Opening with distressing but perfectly natural footage of a cuckoo hatchling shoving the rightful occupants out of their nest, ‘Vivarium’ is hardly subtle in its central conceit. The plight of Gemma (Imogen Poots), an infant-school teacher, and Tom (Jesse Eisenberg), a gardener, isn’t directly analogous, mind you. It is not their need to breed that is exploited, but their millennial desperation to get on the property ladder. After being taken to a sprawling, soulless, suburban development by an uncanny estate agent (Jonathan Aris), they soon discover the place is a kind of extradimensional prison from which escape is apparently impossible (a bit like Bexley). Its purpose? To entrap them into parenthood, bringing up a baby which isn’t as human as it looks.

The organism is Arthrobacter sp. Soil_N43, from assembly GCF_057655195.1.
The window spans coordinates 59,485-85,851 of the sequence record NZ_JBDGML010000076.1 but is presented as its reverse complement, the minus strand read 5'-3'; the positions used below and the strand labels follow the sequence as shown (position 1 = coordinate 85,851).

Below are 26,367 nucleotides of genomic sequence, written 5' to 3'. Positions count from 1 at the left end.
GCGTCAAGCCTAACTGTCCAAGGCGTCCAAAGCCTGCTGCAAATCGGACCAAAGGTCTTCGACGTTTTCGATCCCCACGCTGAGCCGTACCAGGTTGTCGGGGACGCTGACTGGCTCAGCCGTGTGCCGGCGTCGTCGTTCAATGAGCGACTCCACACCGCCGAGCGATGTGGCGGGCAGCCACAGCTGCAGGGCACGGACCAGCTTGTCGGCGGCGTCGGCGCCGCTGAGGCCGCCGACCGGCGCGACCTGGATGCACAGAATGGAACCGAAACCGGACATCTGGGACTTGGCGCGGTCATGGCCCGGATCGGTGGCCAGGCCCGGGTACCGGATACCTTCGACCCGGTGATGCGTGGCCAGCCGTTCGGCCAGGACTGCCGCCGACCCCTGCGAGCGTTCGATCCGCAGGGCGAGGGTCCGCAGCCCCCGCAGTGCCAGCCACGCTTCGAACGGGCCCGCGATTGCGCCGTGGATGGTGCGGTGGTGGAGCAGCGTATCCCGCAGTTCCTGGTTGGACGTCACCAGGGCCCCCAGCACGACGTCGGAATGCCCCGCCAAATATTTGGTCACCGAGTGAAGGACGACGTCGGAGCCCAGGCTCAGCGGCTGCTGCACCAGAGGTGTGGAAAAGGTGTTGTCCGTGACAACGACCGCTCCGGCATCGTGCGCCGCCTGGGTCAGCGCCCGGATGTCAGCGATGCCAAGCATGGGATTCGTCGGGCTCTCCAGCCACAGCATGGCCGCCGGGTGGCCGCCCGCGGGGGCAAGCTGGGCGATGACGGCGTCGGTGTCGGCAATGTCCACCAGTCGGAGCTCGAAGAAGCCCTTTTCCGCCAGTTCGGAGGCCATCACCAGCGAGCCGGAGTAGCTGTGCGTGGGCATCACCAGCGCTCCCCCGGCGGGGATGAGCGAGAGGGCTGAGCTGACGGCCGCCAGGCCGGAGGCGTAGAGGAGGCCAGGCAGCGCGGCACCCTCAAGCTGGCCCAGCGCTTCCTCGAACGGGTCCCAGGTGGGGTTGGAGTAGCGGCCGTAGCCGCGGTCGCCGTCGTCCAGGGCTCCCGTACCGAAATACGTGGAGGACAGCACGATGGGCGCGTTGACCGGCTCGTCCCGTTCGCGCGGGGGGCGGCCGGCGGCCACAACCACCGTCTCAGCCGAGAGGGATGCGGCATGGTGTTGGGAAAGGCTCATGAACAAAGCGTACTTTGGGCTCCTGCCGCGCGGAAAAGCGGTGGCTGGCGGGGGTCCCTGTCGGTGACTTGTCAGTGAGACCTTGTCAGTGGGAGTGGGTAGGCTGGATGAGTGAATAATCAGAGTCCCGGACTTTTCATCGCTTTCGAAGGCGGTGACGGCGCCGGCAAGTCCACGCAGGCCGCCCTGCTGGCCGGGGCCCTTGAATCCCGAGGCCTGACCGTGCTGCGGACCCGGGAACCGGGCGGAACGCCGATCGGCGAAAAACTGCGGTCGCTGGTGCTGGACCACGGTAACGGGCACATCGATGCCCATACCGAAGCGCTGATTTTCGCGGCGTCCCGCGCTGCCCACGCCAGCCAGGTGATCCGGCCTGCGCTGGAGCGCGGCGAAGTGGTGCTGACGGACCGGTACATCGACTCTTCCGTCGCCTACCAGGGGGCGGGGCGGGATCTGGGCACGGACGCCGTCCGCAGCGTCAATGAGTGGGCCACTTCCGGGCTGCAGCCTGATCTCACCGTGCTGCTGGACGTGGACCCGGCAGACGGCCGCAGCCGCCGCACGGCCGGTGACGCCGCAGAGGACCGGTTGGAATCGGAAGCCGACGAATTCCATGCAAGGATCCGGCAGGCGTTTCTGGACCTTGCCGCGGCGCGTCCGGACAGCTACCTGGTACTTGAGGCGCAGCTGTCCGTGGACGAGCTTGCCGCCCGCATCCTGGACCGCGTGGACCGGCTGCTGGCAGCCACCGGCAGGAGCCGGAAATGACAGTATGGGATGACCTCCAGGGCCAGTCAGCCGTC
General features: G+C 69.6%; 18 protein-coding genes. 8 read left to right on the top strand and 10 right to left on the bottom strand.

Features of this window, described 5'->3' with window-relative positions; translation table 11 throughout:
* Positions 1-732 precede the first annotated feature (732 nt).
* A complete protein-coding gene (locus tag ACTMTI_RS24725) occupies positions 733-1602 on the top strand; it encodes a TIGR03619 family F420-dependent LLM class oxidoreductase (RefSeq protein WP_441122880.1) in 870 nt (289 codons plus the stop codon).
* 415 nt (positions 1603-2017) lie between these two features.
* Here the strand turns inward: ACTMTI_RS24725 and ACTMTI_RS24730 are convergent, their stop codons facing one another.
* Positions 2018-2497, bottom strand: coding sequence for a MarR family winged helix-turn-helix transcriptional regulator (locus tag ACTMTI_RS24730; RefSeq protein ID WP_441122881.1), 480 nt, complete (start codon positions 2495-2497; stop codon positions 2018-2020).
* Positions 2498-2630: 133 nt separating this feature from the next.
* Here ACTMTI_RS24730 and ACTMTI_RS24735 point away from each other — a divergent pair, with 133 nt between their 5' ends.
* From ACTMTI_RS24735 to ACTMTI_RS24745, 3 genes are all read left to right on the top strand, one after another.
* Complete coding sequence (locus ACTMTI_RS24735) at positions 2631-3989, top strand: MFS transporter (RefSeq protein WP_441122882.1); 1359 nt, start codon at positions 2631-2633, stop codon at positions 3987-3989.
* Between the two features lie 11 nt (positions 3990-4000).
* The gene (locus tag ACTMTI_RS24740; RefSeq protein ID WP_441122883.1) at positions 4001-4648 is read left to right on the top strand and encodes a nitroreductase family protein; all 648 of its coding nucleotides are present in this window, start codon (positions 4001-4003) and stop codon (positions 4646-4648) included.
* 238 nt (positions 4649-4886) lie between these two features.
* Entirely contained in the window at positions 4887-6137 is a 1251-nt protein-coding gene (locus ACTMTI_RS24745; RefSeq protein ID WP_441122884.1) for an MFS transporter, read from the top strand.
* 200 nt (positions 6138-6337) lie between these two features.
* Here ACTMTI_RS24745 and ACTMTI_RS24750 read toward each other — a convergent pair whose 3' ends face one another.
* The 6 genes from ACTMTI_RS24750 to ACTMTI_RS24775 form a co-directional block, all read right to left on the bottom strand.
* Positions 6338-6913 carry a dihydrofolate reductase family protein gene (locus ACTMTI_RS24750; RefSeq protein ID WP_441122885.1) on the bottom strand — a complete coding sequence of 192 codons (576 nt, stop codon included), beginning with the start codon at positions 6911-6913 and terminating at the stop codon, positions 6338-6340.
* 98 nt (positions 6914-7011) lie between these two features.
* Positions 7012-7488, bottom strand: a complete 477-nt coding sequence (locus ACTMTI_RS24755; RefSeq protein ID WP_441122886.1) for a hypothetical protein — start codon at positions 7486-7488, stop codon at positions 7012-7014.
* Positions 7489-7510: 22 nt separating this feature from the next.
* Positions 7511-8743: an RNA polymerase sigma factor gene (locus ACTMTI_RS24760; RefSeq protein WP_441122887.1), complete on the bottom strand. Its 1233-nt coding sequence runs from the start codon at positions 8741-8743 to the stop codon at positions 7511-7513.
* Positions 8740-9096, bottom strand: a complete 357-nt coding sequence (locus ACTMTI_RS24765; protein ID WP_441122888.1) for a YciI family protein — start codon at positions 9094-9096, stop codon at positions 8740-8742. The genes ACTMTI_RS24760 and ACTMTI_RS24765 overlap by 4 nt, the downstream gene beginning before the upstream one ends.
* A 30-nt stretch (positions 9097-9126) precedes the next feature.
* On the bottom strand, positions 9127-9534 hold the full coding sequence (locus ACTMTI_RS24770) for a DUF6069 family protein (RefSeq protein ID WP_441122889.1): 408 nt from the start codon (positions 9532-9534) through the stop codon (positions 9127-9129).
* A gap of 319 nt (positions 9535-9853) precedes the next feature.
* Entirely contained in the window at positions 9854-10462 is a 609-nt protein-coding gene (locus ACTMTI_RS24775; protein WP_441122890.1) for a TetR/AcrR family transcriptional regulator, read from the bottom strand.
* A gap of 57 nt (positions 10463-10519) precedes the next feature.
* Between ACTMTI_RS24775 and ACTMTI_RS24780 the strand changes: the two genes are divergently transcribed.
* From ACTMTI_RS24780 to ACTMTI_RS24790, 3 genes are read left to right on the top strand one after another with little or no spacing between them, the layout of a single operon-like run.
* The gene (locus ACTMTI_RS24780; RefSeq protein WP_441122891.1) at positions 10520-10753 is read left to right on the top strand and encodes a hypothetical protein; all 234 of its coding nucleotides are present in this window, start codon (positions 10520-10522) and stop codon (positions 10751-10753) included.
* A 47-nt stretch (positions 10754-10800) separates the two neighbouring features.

There are shades here of Jonathan Glazer’s ‘Under The Skin’ and Vincenzo Natali’s ‘Cube’, too, though first-time director Lorcan Finnegan has more satirical concerns, underpinning his nightmare with Charlie Brooker-ish black (mirror) comedy. Yet, despite an intriguing, promising setup and Poots and Eisenberg’s easy chemistry (previously seen in last year’s ‘The Art of Self-Defense’) this particular puzzle box doesn’t click together as well as you’d hope. As Gemma and Tom spiral downward into an increasingly surreal domestic hell, you’re not so much impressed by its eventual revelations as left wondering why, despite a rather predictable coda, so many questions are left unanswered.